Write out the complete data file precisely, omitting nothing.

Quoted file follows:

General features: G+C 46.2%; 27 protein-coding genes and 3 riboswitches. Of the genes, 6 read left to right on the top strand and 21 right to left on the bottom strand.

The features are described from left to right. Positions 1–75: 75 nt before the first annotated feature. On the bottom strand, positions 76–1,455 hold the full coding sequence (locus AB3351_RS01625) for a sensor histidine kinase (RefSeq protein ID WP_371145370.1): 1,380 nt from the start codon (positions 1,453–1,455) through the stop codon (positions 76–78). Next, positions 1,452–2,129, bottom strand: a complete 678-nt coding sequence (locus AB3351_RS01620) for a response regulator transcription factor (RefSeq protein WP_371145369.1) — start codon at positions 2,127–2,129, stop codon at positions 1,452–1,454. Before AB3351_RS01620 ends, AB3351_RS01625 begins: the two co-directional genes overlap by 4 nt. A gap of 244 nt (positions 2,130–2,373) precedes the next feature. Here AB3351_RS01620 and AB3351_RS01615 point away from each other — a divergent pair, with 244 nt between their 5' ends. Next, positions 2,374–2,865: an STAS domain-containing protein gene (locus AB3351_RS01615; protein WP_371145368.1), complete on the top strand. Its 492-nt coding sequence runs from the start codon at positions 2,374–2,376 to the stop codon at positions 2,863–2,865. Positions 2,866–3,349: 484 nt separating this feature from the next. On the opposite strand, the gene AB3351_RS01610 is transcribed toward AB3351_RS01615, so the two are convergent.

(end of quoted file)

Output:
General features: G+C 46.2%; 27 protein-coding genes and 3 riboswitches. Of the genes, 6 read left to right on the top strand and 21 right to left on the bottom strand.

The features are described from left to right. Positions 1–75: 75 nt before the first annotated feature. On the bottom strand, positions 76–1,455 hold the full coding sequence (locus AB3351_RS01625) for a sensor histidine kinase (RefSeq protein ID WP_371145370.1): 1,380 nt from the start codon (positions 1,453–1,455) through the stop codon (positions 76–78). Next, positions 1,452–2,129, bottom strand: a complete 678-nt coding sequence (locus AB3351_RS01620) for a response regulator transcription factor (RefSeq protein WP_371145369.1) — start codon at positions 2,127–2,129, stop codon at positions 1,452–1,454. Before AB3351_RS01620 ends, AB3351_RS01625 begins: the two co-directional genes overlap by 4 nt. A gap of 244 nt (positions 2,130–2,373) precedes the next feature. Here AB3351_RS01620 and AB3351_RS01615 point away from each other — a divergent pair, with 244 nt between their 5' ends. Next, positions 2,374–2,865: an STAS domain-containing protein gene (locus AB3351_RS01615; protein WP_371145368.1), complete on the top strand. Its 492-nt coding sequence runs from the start codon at positions 2,374–2,376 to the stop codon at positions 2,863–2,865. Positions 2,866–3,349: 484 nt separating this feature from the next. On the opposite strand, the gene AB3351_RS01610 is transcribed toward AB3351_RS01615, so the two are convergent.